Grafting a great future

2007-11-23 00:00

Cape Town design student Cara Judd once spent a night in jail after being nabbed for an illegal graffiti stint in the leafy suburbs of the Mother City.

But now her passion for graffiti has landed her a prestigious design prize that will see her being mentored by the internationally-renowned designer Sebastian Conran.

Judd (21), a student at Cape Town’s Design Time School of Interior Design, won the recent Elle Decoration Solve 2007 competition for her shelving design called Drip. She was chosen from 160 student entries as the winner. The award means that her winning storage product will be sold in selected Woolworths stores and she will also enjoy a one-month internship at the London design firm Conran and Partners under the personal mentorship of director Sebastian Conran.

Conran is the international judge of the competition.

“I was inspired by graffiti, where artists often use drips in their pieces as an aesthetic or as a technique to cover up unwanted drips of spray paint,” Judd said in an interview with The Witness.

Explaining her creation, Judd said: “The Drip is a shelf which effectively ‘drips’ three times. Soft cover magazines and papers can be stored in each of the three drips — and there is space to store other things on top of it.

The talented young artist, who intends making a career of product design, hopes to take up her internship during London’s summer months. “I am hoping to go in September so that I can attend the 100 Percent Design Expo,” she said. “London is such a design capital that just seeing all the new things in the shops and galleries will be a learning experience for me.”

Judd, who grew up in Crawford, Cape Town got into graffiti as a teen. “For me it was artistic expression. There was such a rush to it. There was definitely a bit of rebellion involved. I did a graffiti course at the Frank Joubert Art School and it was great to meet other artists. It kept me going, because other people were interested in the same thing that I was. We would make dates to meet and paint walls together. I have done it legally and illegally and both are exciting. It is such a release. It moves me and it feels great. You are doing art in a public space, for yourself, firstly — but other people get to see it.”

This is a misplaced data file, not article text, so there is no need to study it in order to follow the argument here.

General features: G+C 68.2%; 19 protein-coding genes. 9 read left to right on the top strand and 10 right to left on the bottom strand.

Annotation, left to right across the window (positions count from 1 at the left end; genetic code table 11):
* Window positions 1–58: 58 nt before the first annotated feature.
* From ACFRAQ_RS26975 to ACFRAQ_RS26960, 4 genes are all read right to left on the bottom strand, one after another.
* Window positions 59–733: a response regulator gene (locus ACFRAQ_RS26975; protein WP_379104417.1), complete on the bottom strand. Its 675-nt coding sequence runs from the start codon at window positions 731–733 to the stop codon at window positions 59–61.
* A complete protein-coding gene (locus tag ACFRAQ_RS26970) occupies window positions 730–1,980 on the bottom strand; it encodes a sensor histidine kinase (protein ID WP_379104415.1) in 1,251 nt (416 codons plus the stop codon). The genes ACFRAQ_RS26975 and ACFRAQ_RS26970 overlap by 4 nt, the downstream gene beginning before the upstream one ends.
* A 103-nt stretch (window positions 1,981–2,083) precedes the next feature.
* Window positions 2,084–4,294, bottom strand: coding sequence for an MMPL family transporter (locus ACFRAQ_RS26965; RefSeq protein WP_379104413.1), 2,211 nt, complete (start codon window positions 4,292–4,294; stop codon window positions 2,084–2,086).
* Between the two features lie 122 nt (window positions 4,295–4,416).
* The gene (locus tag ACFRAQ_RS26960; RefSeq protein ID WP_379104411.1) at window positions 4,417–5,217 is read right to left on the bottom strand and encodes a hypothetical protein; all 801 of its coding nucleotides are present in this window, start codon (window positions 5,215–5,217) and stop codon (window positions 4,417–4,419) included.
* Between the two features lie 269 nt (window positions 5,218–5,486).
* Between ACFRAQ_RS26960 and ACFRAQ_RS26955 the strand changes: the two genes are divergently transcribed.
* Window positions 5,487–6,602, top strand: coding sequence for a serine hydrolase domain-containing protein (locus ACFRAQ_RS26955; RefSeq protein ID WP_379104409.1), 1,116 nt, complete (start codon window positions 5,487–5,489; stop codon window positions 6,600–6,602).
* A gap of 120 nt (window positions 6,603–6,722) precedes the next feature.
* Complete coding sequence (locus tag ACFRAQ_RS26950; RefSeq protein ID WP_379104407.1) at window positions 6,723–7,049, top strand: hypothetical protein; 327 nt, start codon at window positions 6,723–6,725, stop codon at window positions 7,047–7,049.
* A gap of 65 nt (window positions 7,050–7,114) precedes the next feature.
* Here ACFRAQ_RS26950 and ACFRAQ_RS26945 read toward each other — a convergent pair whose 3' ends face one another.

Judd recalls how being caught by the police one night while doing graffiti with some friends was a turning point in her graffiti career. “I ended up spending the night in jail,” she said.

Her night in jail upset her family — and she decided that she was going to personally make amends to the people whose walls she had painted on.

“I asked them whether I could go and repaint their walls — and I went out and fixed it all up,” she said. She relates, movingly, how her grandparents travelled many kilometres to come and help her do the repair work.

“They just wanted to show their support for me and to let me know that they still loved me. I realised that it is not worth doing graffiti illegally. It is also not fair to destroy people’s houses. It is much more rewarding to do things legally. I know that graffiti artists want to get as many tags, throw-ups or pieces as they can. But I now only do legal graffiti. I never thought that I would still be doing it — and that it would continue to inspire me as it has,” she said.

Asked what trends she thinks will afffect design in the future, Judd said: “Life has become so overcrowded. People are highly stressed. I think there is a new move towards creating innovative design pieces with a strong hint of the organic and the natural.”

Judd made her prototype design from a foam core and covered it with a high-gloss fibreglass coating used in surfboard technology. Woolworths made a perspex prototype for the award ceremony in Johannesburg. The final product will be developed and manufactured by the Woolworths team and sold in selected stores.

Functionality, practicality and commercial viability were key criteria this year for judges Conran, Roos, Paul Duncan (head of homeware design for Woolworths) and former Elle Decoration International Design Awards winners Frauke Stegmann and Gregor Jenkin. Roos commended Judd on her “sculptural” design and said: “The designer has played with the effect of gravity on materials and has given us not only a pleasing organic shape, but also a witty touch.”

Asked what her design philosophy is, Judd had this to say: “To never be shy of what inspires me. Never believe people will not accept an idea because of where it comes from or what you believe.”

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